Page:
Some Things Change, Others Don't

I really enjoyed reading David Barnard’s post about the pricing trajectory of the app store. He gives voice to something that I imagine keeps most Indie iOS developers up at night. How long can I continue doing what I love? I’m an indie developer because it is what I love to do. I’ve been making apps for over 3 years on iOS because it provides a platform where crafting cool and interesting applications provides enough income to pay the bills.

Even after 3 years of doing this professionally I still have a moment of panic each day I open up my sales reports. I wonder if today will be the day that my sales fall off a cliff and I have to find some other way to make my living. Gladly that day has never yet come.

The way you make your living in the App Store changes, constantly. It is the natural result of such a high volume marketplace that the various players are constantly pushing the limits and finding new avenues for revenue. Each update in the OS brings new app possibilities or allows new pricing models. Most recently this has brought on a wave of freemium games and apps which dominate the Top Grossing charts via consumable in-app purchases. I’m sure this summer will see the arrival of new APIs and features by Apple that turn this around and again move the store in another direction.

I’ve seen this in my own business. Transitioning from all paid apps to a mix of paid, advertising based, and in-app purchase apps. By adapting to the changing marketplace I have been blessed to keep my income pretty much constant (if not increasing) over the last couple of years. Being adaptive is probably the most important trait of an Indie.

This type of change neither frightens nor bothers me. Sure, when I see a scammy “Lock Screen” app ranking in the top 100 grossing apps it is frustrating. Given the number of finely crafted, awesome apps that never see that success. But if I’m honest with myself, I am mostly just jealous. I’d love to bang out an app in a few days and have it make me thousands of dollars a day, who wouldn’t? But I don’t see that as a failing of the Store, each of those sales was made by a customer who is entitled to buy what they like. If someone has found a way to capitalize on a hole in market — good for them, they won the lottery.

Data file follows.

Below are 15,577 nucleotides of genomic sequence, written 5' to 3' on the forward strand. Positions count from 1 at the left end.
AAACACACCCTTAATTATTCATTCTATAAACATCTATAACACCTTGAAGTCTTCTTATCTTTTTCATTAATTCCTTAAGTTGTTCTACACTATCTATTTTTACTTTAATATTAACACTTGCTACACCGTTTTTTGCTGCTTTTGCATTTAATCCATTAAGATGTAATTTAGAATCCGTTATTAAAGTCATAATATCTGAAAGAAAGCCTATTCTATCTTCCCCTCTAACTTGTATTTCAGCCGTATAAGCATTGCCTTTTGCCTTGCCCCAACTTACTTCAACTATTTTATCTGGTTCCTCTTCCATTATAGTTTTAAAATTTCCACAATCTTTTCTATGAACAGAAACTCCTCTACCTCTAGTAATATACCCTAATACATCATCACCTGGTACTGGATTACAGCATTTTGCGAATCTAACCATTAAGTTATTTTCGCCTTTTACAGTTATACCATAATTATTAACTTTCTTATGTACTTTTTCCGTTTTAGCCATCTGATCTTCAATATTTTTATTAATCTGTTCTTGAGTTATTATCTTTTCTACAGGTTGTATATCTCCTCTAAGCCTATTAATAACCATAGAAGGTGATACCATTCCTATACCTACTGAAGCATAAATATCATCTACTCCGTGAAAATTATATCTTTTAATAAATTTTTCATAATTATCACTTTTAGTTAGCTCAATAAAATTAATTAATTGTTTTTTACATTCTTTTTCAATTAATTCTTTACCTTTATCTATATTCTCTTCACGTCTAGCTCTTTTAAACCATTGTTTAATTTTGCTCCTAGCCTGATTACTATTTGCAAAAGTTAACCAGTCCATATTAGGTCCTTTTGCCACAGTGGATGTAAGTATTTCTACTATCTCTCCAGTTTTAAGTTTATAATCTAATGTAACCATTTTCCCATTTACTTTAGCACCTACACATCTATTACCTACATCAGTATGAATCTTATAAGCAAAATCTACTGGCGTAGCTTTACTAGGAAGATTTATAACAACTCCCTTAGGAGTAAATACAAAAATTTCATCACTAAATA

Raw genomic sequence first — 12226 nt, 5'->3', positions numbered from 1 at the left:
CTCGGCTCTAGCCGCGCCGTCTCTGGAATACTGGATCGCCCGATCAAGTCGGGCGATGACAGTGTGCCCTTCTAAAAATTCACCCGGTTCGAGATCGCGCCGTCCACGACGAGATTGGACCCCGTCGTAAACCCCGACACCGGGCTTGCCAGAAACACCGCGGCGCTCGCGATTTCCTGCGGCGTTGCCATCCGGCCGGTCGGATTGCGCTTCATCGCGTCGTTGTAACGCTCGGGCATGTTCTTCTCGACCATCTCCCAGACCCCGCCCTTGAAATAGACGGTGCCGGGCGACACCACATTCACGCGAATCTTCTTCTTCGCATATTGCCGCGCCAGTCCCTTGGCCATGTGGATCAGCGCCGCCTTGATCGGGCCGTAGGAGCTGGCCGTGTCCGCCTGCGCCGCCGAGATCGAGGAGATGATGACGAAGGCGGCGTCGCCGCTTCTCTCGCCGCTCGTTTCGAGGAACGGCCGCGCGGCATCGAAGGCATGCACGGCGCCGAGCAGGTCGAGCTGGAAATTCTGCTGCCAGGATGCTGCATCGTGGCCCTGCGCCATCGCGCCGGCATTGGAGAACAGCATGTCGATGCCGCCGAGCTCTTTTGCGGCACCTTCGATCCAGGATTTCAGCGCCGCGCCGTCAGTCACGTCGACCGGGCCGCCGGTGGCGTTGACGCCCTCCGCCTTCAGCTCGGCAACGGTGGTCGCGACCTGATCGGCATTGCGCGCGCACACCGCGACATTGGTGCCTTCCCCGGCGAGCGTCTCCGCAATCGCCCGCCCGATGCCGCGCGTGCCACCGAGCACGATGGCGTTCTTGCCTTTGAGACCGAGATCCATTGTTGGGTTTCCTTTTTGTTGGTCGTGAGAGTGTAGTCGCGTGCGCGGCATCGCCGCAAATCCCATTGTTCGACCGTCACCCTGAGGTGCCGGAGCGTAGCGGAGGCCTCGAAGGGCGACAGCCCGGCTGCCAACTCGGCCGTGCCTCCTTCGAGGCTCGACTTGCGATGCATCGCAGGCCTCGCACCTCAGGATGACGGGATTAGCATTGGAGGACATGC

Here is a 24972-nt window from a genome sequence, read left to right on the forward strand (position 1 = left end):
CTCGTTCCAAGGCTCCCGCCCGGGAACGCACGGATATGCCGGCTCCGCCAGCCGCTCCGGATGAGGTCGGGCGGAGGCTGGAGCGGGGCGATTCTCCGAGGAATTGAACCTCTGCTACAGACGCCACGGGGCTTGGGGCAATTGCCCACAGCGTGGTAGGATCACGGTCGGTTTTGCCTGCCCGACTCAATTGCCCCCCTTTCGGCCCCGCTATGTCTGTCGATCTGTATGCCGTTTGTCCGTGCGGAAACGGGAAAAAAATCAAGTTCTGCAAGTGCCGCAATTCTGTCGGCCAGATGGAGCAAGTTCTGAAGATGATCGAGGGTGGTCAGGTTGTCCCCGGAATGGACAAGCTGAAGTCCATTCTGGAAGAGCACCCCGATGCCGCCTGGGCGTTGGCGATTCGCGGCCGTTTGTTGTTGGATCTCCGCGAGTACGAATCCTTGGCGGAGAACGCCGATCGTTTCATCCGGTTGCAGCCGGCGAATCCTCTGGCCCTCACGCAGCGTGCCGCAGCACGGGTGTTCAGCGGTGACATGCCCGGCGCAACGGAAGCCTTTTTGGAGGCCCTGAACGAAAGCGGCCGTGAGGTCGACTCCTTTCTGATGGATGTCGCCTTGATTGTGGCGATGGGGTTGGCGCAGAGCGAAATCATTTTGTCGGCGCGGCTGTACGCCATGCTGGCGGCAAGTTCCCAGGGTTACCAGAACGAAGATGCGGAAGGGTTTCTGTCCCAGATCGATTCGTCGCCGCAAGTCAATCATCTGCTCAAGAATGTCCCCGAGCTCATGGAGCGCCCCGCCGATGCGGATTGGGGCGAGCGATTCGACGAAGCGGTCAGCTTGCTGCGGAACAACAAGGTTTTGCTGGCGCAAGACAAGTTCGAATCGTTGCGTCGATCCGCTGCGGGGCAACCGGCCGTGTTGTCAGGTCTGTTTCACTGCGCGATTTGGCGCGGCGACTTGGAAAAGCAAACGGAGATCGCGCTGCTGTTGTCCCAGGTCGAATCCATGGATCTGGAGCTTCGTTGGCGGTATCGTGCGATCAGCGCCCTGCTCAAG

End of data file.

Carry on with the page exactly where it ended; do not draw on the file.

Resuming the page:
As the App Store changes it is up to individual developers to find their niche and adapt to the times. The single most important change in the marketplace happens every day when hundreds of thousands of new customers are added to the platform. To make a decent living in the App Store you need for just a few hundred users to buy your apps. Or just a few dozen if you have a higher priced app. That is as true today as it was when the app store launched.

Neither Apple nor customers owe success to developers. Success isn’t now and never has been a given. Success has always been equal parts luck and skill. That is as true in the App Store as in any competitive market. Making a good living can’t always be easy.

I imagine that someday I will wake up to find the gravy train derailed, the job I love will no longer be sustainable. However, I suspect that day is very far off. So long as a developer keeps his eye on the market and adapts to the changing tides I’m confident there will be a good living to be made here.

David Smith